“This is power. And with power comes a responsibility to tell stories that inspire goodness, motivate thoughtful acts, encourage fraternity, and uplift the human condition. You also have a responsibility to tell the best stories of our beloved country. I do not propose to turn you into cheerleaders for a Nigeria that does not exist, but the stories of men and women thriving through adversity and innovating for prosperity needs to be told, and it falls to you to tell those stories.”
The Speaker assured the actors that the House would be open to any suggestion that would advance the cause of the entertainment industry and ensure that the industry continues to contribute to the socio-economic advancement of Nigeria.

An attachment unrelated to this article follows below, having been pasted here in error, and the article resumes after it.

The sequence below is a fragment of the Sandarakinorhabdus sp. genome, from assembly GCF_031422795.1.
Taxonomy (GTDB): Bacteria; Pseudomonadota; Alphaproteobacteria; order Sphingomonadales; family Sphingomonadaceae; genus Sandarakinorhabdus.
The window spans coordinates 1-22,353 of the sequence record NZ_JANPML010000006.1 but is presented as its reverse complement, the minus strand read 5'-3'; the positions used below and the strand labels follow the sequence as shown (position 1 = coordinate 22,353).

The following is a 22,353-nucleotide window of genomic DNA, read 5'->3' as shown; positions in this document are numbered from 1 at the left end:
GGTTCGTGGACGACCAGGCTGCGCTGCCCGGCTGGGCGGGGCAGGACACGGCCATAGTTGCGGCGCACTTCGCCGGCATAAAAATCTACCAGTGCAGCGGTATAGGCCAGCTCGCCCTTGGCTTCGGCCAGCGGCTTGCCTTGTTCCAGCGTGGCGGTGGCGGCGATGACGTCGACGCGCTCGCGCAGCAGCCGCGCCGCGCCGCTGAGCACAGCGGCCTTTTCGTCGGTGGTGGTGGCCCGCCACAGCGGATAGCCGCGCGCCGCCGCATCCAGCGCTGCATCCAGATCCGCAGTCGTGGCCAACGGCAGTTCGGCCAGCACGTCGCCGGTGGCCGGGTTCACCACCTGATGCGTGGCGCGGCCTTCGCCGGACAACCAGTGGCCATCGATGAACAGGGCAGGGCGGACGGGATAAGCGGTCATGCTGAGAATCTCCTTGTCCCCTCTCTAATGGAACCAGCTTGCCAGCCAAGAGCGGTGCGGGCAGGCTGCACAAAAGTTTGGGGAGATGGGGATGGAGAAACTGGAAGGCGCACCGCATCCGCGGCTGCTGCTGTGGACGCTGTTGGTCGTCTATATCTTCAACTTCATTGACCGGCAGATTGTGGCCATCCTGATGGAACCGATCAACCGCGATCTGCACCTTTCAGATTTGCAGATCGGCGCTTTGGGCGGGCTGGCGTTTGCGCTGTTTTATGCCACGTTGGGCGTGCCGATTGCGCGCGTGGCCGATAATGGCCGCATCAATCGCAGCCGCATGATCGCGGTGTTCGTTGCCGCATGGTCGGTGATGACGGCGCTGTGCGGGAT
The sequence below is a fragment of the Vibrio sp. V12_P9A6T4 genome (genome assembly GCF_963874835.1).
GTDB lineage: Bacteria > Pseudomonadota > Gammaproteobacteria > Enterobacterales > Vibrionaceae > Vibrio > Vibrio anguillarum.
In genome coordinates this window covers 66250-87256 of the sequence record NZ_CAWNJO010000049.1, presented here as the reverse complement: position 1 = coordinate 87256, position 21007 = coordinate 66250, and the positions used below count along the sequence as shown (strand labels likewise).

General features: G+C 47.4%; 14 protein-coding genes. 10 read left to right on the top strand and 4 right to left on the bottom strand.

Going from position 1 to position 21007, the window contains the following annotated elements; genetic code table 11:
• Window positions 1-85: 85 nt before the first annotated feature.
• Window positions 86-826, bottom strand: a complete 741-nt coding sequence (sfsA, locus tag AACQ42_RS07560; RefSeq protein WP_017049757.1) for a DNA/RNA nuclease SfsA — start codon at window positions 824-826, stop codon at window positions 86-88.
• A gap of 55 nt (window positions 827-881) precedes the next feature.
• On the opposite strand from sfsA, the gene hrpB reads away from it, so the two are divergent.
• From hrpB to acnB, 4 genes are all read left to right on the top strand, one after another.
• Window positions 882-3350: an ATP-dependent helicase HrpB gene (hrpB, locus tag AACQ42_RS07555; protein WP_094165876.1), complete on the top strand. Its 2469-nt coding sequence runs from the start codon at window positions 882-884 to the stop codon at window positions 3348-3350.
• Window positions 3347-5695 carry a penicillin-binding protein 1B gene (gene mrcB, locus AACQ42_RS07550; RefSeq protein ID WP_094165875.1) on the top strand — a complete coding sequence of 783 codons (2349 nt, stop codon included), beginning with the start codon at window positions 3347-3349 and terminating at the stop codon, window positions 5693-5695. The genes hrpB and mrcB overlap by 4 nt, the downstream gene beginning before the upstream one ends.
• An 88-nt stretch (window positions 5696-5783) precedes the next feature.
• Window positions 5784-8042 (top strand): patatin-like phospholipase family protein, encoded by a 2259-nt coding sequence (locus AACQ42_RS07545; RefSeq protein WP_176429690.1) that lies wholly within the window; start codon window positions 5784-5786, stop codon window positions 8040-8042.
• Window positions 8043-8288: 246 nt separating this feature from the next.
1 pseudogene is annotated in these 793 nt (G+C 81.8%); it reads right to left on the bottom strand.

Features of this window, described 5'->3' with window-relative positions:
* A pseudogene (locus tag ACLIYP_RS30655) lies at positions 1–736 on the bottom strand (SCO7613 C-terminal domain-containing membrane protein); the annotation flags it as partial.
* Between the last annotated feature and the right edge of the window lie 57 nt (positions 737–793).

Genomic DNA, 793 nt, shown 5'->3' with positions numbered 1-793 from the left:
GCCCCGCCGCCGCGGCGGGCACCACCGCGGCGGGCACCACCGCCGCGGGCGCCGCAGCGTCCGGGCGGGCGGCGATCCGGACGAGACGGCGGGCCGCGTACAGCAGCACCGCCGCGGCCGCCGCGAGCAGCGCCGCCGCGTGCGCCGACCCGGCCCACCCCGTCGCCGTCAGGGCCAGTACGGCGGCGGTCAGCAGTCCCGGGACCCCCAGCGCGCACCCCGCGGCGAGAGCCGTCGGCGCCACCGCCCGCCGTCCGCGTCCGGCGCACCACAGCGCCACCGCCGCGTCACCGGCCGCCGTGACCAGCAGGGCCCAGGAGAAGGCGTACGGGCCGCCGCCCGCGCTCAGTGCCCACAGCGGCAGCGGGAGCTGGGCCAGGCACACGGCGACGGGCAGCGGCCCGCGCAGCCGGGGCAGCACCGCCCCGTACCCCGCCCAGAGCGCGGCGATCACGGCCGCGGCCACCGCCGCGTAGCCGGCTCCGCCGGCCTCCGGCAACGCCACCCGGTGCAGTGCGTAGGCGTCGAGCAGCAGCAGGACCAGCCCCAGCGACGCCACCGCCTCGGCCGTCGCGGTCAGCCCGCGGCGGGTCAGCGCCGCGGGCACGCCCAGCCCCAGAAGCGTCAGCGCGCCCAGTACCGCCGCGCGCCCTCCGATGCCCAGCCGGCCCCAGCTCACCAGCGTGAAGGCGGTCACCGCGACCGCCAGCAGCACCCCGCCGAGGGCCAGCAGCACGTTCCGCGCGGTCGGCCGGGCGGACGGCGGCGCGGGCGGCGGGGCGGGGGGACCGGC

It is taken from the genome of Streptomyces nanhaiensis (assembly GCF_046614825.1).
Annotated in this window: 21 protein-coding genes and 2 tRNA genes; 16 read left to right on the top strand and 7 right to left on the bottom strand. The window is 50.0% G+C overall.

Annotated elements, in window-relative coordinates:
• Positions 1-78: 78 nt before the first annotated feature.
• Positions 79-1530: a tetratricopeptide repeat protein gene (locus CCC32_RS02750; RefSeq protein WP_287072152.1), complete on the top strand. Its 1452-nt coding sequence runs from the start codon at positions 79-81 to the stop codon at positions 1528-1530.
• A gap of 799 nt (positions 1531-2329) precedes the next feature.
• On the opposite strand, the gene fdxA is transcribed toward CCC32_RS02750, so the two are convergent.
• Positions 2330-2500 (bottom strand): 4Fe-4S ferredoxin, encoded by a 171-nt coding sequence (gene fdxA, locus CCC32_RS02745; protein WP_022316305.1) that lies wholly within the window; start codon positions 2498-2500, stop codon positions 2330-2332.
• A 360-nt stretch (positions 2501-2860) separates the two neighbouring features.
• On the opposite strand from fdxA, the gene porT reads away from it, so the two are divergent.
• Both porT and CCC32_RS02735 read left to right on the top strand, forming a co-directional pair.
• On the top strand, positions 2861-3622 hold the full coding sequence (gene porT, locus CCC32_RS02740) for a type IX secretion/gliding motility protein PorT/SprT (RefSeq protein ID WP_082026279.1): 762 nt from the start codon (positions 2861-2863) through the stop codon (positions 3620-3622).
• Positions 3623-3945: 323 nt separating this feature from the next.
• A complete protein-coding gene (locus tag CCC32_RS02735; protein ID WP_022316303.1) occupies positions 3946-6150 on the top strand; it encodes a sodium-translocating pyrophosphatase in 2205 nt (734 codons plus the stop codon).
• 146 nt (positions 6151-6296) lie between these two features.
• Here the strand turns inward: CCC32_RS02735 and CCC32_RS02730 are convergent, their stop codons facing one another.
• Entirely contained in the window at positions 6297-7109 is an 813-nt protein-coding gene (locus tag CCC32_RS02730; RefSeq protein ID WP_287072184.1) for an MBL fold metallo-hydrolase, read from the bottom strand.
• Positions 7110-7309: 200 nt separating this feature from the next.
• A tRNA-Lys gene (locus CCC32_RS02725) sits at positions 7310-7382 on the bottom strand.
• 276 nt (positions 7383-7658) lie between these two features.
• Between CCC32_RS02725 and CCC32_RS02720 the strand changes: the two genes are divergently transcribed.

On his part, Elumelu noted that with the training, the much needed strategic multi-sectoral effort to guarantee the desired rebound and repositioning of the movie industry in Nigeria, “has begun, though long overdue. Nollywood ranks as the second largest movie industry in the world and indeed, the largest in Africa, providing over 1 million direct employment and much more business openings in the sectoral value chain, within and outside our country.
“I recall that under the PDP administration, our movie industry received boundless multi-sectoral support and synergy which resulted in a record productivity boost and unprecedented return to our GDP.
“Though there has been a serious decline from the 2.3 per cent GDP contribution recorded in reports released in 2016, to 0.27 in the first quarter of 2019, I believe that with concerted effort and cross fertilisation of idea in trainings such as this, the industry will surely rebound.